Joe Washington, the Redskins' most productive running back last season, will undergo arthroscopic surgery today to repair a cartilage tear in his left knee. Depending on the damage discovered during the operation, he could be out from three to six weeks.

The surgery, which will be performed by Dr. Stanford Lavine at Sibley Memorial Hospital, was scheduled after Washington's knee was given an arthrogram examination yesterday.

Washington hurt the knee making a cut in the first quarter of the Redskins' exhibition loss to Buffalo last Friday. Lavine waited until yesterday to make a final diagnosis, on the chance the knee would improve dramatically over the weekend.

"If we are lucky and the damage isn't too bad, he'll be out three to four weeks," Redskins Coach Joe Gibbs said. "If it's bad, it could be six weeks."

At the minimum, Washington will miss the first two games of the regular season, on the road at Philadelphia Sept. 12 and Tampa Bay Sept. 19. He could be absent from five or more games if the tear is major.

Gibbs indicated John Riggins and Wilbur Jackson would share Washington's running duties in the Redskins' one-back offense. Clarence Harmon and Nick Giaquinto, who is still recovering from an ankle sprain, will assume his receiving responsibilities on passing downs, although Jackson once caught 53 passes in a season. The Redskins were 0-5 last year in games Washington missed.

In another matter, the team cut five players yesterday to get within five of the 60-man roster limit that must be reached by 4 p.m. today. There was no decision whether Brad Dusek has retained his starting job at right linebacker or about his future with the team. Larry Peccatiello, the linebacker coach, said, "We are still in the process of evaluating everything. There may not be a decision until next week."

But the delay certainly doesn't seem to be a plus for Dusek, a team leader who is being challenged by Rich Milot and Mel Kaufman. If the Redskins were satisfied with Dusek's performance, there would be no need for an extensive discussion period.

Likewise, the future of receiver Terry Metcalf remains uncertain.

Metcalf, who suffered a serious concussion during the offseason, met with Gibbs late yesterday to discuss his future and emerged from the meeting "happier than I've been in months."

"I'm going to go for it in practice Tuesday," said Metcalf, who has not participated in any contact work since training camp opened. "Coach Gibbs and I had a good talk and I think he now knows I want to play.

"It's been very frustrating not being able to play. I think it's great they're worried about my health, but I told them not to worry any more."

Gibbs said before the meeting he still was weighing the options about Metcalf. The Redskins could try him in the final exhibition game at Cincinnati this Friday. If they think it is too risky (he has had two concussions in the last three years), they could waive or retire him. Some of Metcalf's friends, worried about his health, have urged him to retire.

The Redskins also have decided to let rookie Dan Miller do all place-kicking against Cincinnati. Miller is challenging Mark Moseley for the starting job, although the team is leaning more every day toward keeping both on the 49-man roster, barring a trade. League sources said yesterday there has been trade talk involving the Redskins' kickers.

"We feel like we really haven't had a chance to see him kick that much in a game," said Wayne Sevier, the special teams coach, of Miller. "We'll give him the whole game and see if he can handle it. If he does, we have a bigger dilemma. If he doesn't, it might help us make a decision. We already know what Mark can do."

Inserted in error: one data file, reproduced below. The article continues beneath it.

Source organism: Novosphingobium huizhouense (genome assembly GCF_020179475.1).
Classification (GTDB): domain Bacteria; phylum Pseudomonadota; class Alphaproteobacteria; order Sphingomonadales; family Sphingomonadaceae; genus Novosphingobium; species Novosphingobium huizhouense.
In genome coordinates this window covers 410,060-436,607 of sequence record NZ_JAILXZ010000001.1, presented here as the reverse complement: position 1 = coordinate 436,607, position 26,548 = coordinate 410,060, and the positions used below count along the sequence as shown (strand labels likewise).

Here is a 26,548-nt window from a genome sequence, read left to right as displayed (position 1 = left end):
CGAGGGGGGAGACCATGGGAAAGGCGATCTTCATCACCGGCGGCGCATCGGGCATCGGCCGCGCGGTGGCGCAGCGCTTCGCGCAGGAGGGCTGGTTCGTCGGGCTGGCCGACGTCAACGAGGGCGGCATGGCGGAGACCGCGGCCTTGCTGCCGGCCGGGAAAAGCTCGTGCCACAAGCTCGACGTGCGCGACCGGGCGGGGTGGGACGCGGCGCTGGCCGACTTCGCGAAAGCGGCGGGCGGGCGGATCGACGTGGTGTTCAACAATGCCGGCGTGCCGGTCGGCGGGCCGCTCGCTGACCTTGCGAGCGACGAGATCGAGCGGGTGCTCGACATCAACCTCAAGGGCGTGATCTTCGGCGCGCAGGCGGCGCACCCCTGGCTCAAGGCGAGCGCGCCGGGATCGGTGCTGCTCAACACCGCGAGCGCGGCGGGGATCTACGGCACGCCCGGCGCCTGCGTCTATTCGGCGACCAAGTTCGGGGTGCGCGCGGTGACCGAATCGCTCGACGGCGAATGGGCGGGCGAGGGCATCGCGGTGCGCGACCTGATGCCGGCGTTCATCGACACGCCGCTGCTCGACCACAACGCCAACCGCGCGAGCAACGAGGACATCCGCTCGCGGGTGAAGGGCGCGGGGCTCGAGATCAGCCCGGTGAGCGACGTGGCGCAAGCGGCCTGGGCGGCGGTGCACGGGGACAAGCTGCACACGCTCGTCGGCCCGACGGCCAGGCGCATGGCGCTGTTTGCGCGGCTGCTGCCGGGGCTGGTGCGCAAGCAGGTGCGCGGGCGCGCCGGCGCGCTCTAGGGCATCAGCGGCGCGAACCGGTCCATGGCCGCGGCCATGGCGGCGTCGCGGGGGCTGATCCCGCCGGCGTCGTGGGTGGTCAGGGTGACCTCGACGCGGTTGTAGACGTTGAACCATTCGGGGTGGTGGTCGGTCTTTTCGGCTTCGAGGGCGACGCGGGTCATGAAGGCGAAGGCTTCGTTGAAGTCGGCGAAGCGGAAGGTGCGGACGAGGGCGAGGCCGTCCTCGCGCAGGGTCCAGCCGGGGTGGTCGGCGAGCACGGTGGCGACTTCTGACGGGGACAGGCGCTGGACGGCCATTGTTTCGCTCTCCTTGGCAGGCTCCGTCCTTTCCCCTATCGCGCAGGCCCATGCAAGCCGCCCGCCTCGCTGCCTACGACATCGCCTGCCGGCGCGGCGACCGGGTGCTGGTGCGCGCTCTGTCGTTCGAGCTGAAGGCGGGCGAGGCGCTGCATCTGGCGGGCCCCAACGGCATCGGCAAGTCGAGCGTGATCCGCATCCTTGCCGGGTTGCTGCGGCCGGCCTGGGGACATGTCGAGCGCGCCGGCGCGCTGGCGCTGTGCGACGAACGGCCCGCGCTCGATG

Washington's injury is a major setback to the Redskins, who are 0-3 in exhibition games. He was their most valuable player last season, running for 916 yards and catching 70 passes. Just as important, he gives the team quickness that can't be replaced by any of his teammates.

"He means so much to our offense, but we just will have to pick up the slack," quarterback Joe Theismann said. "Without him, it's up to us to get sharper on offense and execute better than we have. I just hope he can come back as soon as possible."

Don Breaux, the running back coach, said that with Washington out, the key player now is Jackson. He is quicker than Riggins and played well last year as a solo back before hurting a knee.

"Wilbur Jackson has got to protect the ball for us," Breaux said. "He can give us what we need from a running standpoint. No one has Joe's quickness, but Wilbur has proven he can do it. We've talked to him about his fumbling and we'll continue to talk. He has to be aware of it and stop it."

Jackson, who fumbled twice against Tampa Bay on Aug. 21, said he is aware of the team's unhappiness, "but I told Coach Gibbs I'd concentrate more and do everything I can to not fumble.

"It's something I don't want to do. I'd like to forget about it, but it's always in front of me. It keeps getting brought up; they keep saying, 'Clutch the ball, tuck it in.' I never thought it was a problem but evidently it is and I have to improve."

Riggins has had an outstanding training camp and exhibition season, but the Redskins would prefer not to overwork him. His presence alters what running plays the team can use and the style (more power and less quickness) Gibbs can feature.

"Fortunately for us, running back is one of our deepest positions," Gibbs said. "We just have to go without Joe and have the other guys fill in. They'll have to carry us."

The Redskins' five cuts yesterday were: guards Juan Taylor and Gary Sayre, center Lee North, quarterback Chris Garrity and defensive tackle Pat Ogrin. Earlier, they had released defensive back Willie Holly and signed safety Tom Deery ...Center Jeff Bostic has a hyperextended elbow but Gibbs expects him to play Friday . . . Defensive end Dexter Manley is still bothered by a hip pointer.